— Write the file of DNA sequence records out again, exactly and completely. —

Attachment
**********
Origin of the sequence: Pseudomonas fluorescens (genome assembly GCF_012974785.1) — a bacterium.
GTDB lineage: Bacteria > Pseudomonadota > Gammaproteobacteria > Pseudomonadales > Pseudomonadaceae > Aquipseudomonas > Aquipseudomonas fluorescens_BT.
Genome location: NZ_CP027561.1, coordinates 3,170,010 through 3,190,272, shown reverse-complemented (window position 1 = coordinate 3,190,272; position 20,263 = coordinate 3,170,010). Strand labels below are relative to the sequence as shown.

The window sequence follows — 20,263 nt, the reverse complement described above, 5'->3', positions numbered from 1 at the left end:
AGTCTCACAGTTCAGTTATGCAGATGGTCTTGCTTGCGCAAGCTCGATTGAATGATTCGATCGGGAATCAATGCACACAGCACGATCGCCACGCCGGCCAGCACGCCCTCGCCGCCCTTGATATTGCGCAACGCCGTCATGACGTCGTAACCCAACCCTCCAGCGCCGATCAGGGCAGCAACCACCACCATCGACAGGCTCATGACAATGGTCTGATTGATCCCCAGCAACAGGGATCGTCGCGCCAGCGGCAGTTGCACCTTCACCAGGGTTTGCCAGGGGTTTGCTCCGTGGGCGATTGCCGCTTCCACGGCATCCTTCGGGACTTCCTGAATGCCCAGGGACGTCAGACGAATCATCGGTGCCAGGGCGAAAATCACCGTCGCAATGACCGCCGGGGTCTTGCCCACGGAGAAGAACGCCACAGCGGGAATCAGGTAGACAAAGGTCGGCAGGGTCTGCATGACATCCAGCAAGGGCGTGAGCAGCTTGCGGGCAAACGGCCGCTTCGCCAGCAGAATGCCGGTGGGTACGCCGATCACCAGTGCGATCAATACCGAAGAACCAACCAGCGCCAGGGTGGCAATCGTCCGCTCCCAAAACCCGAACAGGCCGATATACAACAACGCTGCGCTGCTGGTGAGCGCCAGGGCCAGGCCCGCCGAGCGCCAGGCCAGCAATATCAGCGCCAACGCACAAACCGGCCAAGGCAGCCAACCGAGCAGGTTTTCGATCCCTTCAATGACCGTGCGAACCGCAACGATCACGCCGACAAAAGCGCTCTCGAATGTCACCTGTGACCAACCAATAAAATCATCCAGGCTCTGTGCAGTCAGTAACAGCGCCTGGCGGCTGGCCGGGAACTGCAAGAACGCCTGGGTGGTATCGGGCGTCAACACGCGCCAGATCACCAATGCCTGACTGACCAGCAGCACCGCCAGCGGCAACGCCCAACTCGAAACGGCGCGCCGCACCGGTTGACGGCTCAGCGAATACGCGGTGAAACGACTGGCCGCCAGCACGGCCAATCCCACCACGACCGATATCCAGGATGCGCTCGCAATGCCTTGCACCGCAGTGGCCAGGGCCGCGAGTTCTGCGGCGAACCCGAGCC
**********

Origin of the sequence: Pseudomonas fluorescens (genome assembly GCF_012974785.1) — a bacterium.
GTDB lineage: Bacteria > Pseudomonadota > Gammaproteobacteria > Pseudomonadales > Pseudomonadaceae > Aquipseudomonas > Aquipseudomonas fluorescens_BT.
Genome location: NZ_CP027561.1, coordinates 3,170,010 through 3,190,272, shown reverse-complemented (window position 1 = coordinate 3,190,272; position 20,263 = coordinate 3,170,010). Strand labels below are relative to the sequence as shown.

The window sequence follows — 20,263 nt, the reverse complement described above, 5'->3', positions numbered from 1 at the left end:
AGTCTCACAGTTCAGTTATGCAGATGGTCTTGCTTGCGCAAGCTCGATTGAATGATTCGATCGGGAATCAATGCACACAGCACGATCGCCACGCCGGCCAGCACGCCCTCGCCGCCCTTGATATTGCGCAACGCCGTCATGACGTCGTAACCCAACCCTCCAGCGCCGATCAGGGCAGCAACCACCACCATCGACAGGCTCATGACAATGGTCTGATTGATCCCCAGCAACAGGGATCGTCGCGCCAGCGGCAGTTGCACCTTCACCAGGGTTTGCCAGGGGTTTGCTCCGTGGGCGATTGCCGCTTCCACGGCATCCTTCGGGACTTCCTGAATGCCCAGGGACGTCAGACGAATCATCGGTGCCAGGGCGAAAATCACCGTCGCAATGACCGCCGGGGTCTTGCCCACGGAGAAGAACGCCACAGCGGGAATCAGGTAGACAAAGGTCGGCAGGGTCTGCATGACATCCAGCAAGGGCGTGAGCAGCTTGCGGGCAAACGGCCGCTTCGCCAGCAGAATGCCGGTGGGTACGCCGATCACCAGTGCGATCAATACCGAAGAACCAACCAGCGCCAGGGTGGCAATCGTCCGCTCCCAAAACCCGAACAGGCCGATATACAACAACGCTGCGCTGCTGGTGAGCGCCAGGGCCAGGCCCGCCGAGCGCCAGGCCAGCAATATCAGCGCCAACGCACAAACCGGCCAAGGCAGCCAACCGAGCAGGTTTTCGATCCCTTCAATGACCGTGCGAACCGCAACGATCACGCCGACAAAAGCGCTCTCGAATGTCACCTGTGACCAACCAATAAAATCATCCAGGCTCTGTGCAGTCAGTAACAGCGCCTGGCGGCTGGCCGGGAACTGCAAGAACGCCTGGGTGGTATCGGGCGTCAACACGCGCCAGATCACCAATGCCTGACTGACCAGCAGCACCGCCAGCGGCAACGCCCAACTCGAAACGGCGCGCCGCACCGGTTGACGGCTCAGCGAATACGCGGTGAAACGACTGGCCGCCAGCACGGCCAATCCCACCACGACCGATATCCAGGATGCGCTCGCAATGCCTTGCACCGCAGTGGCCAGGGCCGCGAGTTCTGCGGCGAACCCGAGCC